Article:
TORONTO, Nov. 5 /CNW/ - Canada's difficult experience with inflation in the past offers timely lessons for shaping current and future monetary policy, according John Crow, former Bank of Canada Governor. In a study released today by the C.D. Howe Institute, Canada's Difficult Experience in Reducing Inflation: Cautionary Lessons, Mr. Crow offers an insider's perspective on the fight against soaring inflation in the 1970s through to the successful introduction of inflation targeting in the early 1990s, and draws general lessons from the historical record. Examples of those lessons include:
- While the Canadian economy is relatively small and very open,
home-grown monetary policy has generated a decent domestic inflation
performance since the early 1990s. External conditions can and do
matter, but the evidence shows that they are not decisive.
- Canadian experience supports the maxim that "inflation is always and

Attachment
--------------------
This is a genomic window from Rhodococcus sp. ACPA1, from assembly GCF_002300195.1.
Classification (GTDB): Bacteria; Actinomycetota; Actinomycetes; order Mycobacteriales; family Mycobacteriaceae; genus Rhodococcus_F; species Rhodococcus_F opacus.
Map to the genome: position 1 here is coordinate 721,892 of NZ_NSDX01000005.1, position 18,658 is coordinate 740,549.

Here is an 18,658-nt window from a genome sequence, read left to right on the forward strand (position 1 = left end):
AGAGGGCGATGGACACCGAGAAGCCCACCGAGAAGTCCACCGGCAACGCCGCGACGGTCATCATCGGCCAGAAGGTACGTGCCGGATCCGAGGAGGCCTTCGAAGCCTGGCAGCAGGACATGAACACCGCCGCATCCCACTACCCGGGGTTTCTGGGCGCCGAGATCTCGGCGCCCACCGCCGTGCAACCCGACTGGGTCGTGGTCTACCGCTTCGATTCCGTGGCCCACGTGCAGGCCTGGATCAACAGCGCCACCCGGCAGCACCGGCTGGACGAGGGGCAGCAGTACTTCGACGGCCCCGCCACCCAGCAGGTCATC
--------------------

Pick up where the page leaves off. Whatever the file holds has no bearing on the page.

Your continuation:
everywhere a monetary phenomenon." No policy regime aimed at reducing
or preventing inflation can be fully effective unless the central
bank takes a prominent role, or better still the lead. Relying on the
general government to take the lead in inflation control, whether by
way of fiscal policy or income controls, or through executive
direction in monetary policy, will not work.
For the study go to: http://www.cdhowe.org/pdf/commentary_299.pdf
SOURCE C.D. Howe Institute
For further information: For further information: John Crow, Former Governor, Bank of Canada, Senior Fellow, C.D. Howe Institute, (416) 865-1904